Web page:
Although the 64-bit transition period has come and gone,
there are a surprising number of active installations of the 32-bit Windows operating system,
particularly in industrial or business environments. One plausible explanation
is the fact that backwards compatibility with older 16-bit Windows code is not
possible on 64-bit Windows. Virtual 8086 mode, which is what NT Virtual DOS
Machine or NTVDM relies on, cannot be utilized when the CPU is in 64-bit long
mode. To counter this limitation, 32-bit Windows is used instead of 64-bit
Windows.

Initially, there wasn’t much of a difference between the two
architectures in real world usage situations. However, over time, the base
amounts of memory starting at 8GB and above exceed the maximum addressable
memory space on 32-bit Windows, which is set at a rather paltry 4GB. And that
doesn’t even take into consideration reserved memory overhead that comes into
play when you max out the system memory, sometimes bringing usable memory down
below 3GB.

Some operating systems like Linux implement a feature called
Physical
Address Extension
or PAE
mode
, which switches to 36-bit memory addressing,
allowing for access to a grand total of 64GB of main system memory, which is a
massive improvement. Likewise, Microsoft has implemented PAE in the Windows
kernel, albeit disabled by default and only accessible on server editions of
Windows. To that end, a proper patch of the Windows kernel will be necessary on
desktop editions in order to attain the same memory access benefit.

With only 3.5 GB out of 8 GB of main memory available, that’s just a sheer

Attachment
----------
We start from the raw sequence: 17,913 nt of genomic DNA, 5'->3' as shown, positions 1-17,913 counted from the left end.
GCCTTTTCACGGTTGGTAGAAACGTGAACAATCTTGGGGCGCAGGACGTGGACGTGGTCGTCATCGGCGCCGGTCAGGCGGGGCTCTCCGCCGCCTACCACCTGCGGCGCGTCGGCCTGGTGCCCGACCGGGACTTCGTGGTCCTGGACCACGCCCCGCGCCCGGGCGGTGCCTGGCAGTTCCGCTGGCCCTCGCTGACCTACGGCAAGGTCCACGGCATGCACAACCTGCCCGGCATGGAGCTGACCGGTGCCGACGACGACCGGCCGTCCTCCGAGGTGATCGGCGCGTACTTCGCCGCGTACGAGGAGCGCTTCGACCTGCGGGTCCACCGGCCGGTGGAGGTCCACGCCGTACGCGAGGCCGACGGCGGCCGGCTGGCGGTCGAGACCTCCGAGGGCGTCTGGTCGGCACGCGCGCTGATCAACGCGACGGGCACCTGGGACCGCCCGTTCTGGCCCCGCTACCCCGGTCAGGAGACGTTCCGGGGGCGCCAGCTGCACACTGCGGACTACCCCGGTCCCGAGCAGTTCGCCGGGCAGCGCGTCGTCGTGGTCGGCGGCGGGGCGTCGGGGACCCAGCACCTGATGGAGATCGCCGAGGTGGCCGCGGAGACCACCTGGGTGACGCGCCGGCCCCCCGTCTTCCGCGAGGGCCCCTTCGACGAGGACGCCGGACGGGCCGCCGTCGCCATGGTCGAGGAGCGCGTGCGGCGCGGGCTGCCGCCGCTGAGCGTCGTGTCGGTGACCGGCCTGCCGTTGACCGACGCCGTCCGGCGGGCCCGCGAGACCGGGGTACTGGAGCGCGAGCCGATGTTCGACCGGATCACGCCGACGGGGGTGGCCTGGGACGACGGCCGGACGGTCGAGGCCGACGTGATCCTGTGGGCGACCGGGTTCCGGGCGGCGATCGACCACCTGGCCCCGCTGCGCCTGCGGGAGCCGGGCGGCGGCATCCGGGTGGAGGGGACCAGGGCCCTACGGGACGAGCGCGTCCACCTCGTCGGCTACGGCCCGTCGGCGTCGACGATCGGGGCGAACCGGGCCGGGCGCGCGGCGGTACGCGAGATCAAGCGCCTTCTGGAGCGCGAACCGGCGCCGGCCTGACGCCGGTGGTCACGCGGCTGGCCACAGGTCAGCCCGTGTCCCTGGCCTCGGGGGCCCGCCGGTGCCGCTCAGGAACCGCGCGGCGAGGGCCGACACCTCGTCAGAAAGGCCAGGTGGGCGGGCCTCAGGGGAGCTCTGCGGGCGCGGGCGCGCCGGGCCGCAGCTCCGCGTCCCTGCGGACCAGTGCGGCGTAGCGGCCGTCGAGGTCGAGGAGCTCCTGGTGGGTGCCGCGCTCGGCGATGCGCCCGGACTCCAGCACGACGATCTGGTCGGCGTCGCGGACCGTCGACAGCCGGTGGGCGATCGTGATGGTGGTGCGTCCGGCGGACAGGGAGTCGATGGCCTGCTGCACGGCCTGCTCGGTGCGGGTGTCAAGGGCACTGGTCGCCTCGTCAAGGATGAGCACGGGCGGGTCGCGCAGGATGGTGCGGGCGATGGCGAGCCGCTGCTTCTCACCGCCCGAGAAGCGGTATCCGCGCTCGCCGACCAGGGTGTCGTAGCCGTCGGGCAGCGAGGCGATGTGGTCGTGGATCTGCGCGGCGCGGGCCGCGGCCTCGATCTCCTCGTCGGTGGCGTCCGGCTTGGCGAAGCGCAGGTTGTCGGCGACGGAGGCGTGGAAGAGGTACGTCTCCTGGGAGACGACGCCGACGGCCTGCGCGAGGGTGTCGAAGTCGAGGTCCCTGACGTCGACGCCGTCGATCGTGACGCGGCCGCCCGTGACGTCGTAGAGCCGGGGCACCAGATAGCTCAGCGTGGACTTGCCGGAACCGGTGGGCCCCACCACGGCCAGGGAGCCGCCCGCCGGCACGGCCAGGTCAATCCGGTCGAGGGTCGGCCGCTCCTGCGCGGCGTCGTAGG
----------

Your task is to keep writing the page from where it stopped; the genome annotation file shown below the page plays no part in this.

waste of potential resources

Aside from some notable exceptions, which will be mentioned
in a bit, enabling PAE in Windows is a rather painless exercise with no harmful
side-effects. Although you can address up to 64GB of memory in PAE mode, each
process is limited to 2GB of memory space per active process. For certain
memory hungry applications, like Adobe Photoshop, you are still far better off
using a 64-bit version of Windows instead. For this reason, I would consider
PAE mode to be more of a Band-Aid than an actual long-term solution. Luckily,
for a good portion of business applications, this shouldn’t be a major concern.


Also read: Five
Windows 7 Gadgets to keep you informed about your system


Steps

Activating proper PAE mode on Windows 8.1 is a fairly easy
process. However, before you begin the procedure, be sure that no RAM disk or
memory optimizer drivers are active in order to prevent possible conflicts. You
can re-enable them once you have successfully booted into PAE mode on Windows.
For safety purposes and easy recovery, you will be creating a boot menu item so
that you can go back and forth between PAE and non-PAE modes in case additional
troubleshooting is necessary.

Here are the steps:

  1. Download the PAE Windows kernel patch
    from Wen Jia Liu’s personal webpage.
  2. Enter the Desktop tile from the Start screen and open the
    downloaded zip file.
  3. Extract PatchPae2.exe to your System32 folder. The default
    location is C:\Windows\System32.
  4. Right-click on the Windows Start Button and click
    “Command Prompt (Admin)”